“You should enter a ballpark the way you enter a church.”
— Bill (Spaceman) Lee, best-selling author and 14-year Montreal Expos and Boston Red Sox pitcher
ALAS, BILL LEE never did build his cathedral on Vancouver Island. Seventeen years ago, he was part of a grand plan to erect a replica of Boston’s Fenway Park in Black Creek, but that dream vanished like the Expos.
So Lee, on his periodic visits from his farm in Vermont, had to content himself with another sanctuary, the Fisherman’s Lodge pub on the Oyster River between Campbell River and Courtenay, where he would join his friend Sy Pederson — longtime Comox Valley forest union leader, sometime Communist candidate for Parliament, diehard baseball player — in seeking solace, or perhaps beer.
Lee would have been happy Tuesday when the gates finally swung open at Victoria’s Royal Athletic Park, where the hometown HarbourCats emerged from the Dark Ages, taking to the field against the Port Angeles Lefties for their first league game in more than 1,000 days.
Just in time, too, given the level of angst these days.
Baseball isn’t like other games. Fans go to other sports venues — hockey rinks, basketball arenas, football stadiums — to get ramped up, to get the adrenaline flowing, which is why spectators are constantly bombarded by deafening between-whistles sound systems pumping out fork-in-a-light-socket music that makes conversation impossible. (Typical fan exchange: “I’m the one who stole your wallet” “I can’t hear you!” “I also drove over your cat.” “Pardon?” “And I’m having an affair with your best friend.” “Good to see you, too!”)
Soccer? In some places its followers take emotion to another level, crowd behaviour oscillating between World War Three-level violence and last-car-on-the-ferry exultation. (Remember what happened when Royal Athletic Park hosted FIFA U-20 World Cup games in 2007: the exuberant drumming and dancing of Nigerian fans so irked the ballpark’s neighbours that tournament organizers were forced to tell the Africans to tone it down, which led to a minor media storm in Nigeria, which led to soccer authorities there complaining to FIFA, which then had the no-drumming rule reversed, though not before the whole episode cemented prissy Victoria’s image as the City That Fun Forgot.)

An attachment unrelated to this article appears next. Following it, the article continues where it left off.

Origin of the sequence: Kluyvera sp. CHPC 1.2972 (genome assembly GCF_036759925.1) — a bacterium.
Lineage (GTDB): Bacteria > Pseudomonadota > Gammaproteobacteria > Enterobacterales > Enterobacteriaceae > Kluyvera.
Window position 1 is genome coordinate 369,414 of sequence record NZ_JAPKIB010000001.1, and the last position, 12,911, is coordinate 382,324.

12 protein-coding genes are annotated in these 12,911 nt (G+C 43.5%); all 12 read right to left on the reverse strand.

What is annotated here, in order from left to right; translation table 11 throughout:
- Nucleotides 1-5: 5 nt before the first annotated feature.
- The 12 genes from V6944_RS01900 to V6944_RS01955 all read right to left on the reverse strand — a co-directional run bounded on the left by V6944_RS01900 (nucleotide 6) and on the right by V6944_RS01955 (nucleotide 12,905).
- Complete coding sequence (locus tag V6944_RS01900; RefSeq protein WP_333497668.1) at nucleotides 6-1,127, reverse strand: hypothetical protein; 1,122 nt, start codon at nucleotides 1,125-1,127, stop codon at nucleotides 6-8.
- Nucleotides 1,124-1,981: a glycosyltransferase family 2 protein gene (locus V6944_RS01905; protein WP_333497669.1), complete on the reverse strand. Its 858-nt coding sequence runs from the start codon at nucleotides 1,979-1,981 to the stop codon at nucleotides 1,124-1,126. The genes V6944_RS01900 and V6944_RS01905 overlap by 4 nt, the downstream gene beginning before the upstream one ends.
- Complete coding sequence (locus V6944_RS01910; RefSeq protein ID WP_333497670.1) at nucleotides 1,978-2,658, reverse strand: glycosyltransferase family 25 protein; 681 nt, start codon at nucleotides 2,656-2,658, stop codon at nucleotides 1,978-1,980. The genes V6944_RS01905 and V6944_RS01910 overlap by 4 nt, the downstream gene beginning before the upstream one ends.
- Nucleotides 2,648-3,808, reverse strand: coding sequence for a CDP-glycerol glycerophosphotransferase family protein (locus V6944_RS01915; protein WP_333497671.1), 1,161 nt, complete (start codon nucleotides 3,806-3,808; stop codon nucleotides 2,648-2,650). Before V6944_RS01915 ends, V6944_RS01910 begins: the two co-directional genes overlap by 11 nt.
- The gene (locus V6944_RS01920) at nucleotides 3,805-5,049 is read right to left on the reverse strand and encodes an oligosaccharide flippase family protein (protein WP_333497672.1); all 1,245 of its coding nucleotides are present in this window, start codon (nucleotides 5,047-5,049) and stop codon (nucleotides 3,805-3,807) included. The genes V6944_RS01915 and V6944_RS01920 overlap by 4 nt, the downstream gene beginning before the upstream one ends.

Baseball, by contrast, lowers the blood pressure. Cerebral, evenly paced, it forces the observer to brake to the speed of the game, which is roughly that of a 1968 Valiant on Oak Bay Avenue. Time slows. Tension eases.
Really, it’s the perfect game for sleepy, leafy Victoria, a city where even before legalization there were five times as many pot shops as Starbucks, and where indolence is treated less as a sin than as a life goal.
At least, that’s the way Victoria was pre-pandemic. For the past couple of years, we’ve been wound tighter. “People just seem so angry,” we say while watching some purple-faced driver lean on his horn, which in the Before Times was a sin comparable to wearing white after Labour Day.
Islanders aren’t alone in feeling the weight, of course. “In the first year of the COVID-19 pandemic, global prevalence of anxiety and depression increased by a massive 25 per cent,” the World Health Organization reported this March.
Maybe the whole world should go to a ball park, learn to breathe again.
Tuesday night’s game was fun. Al Ferraby sang the anthems and a 10-year-old named Josh yelled “play ball.” There was green grass, the crack of the bat, the smell of malt vinegar on fries, and skydivers landing on the field.
When a ball is fouled into the parking lot, the loudspeakers play the sound of a window smashing, and an ad for an auto body and glass company flashes onto the scoreboard. Close calls by the umpire draw mention of an optometrist (right or wrong, umps get grief, because it’s a rule, just like with Albertans and Trudeaus.)
I’m pretty sure that someone won the game and that there was a score, but I don’t know what it was. Sometimes it’s more about the vibe. Really, at one home opener a few seasons back, the HarbourCats started this tall, flame-throwing right-hander who had a no-hitter going in the seventh inning and half the crowd didn’t even notice.
Some people just half-watch the game while engaging in gentle conversations that give way to dozing. (Or maybe they just freeze to death like Jack Nicholson in The Shining; Royal Athletic Park can get cold.)
Going to a ball game won’t solve the world’s problems, but some spiritual sustenance might put us in a better frame of mind to face them. We all need to calm up.
Thus endeth the lesson.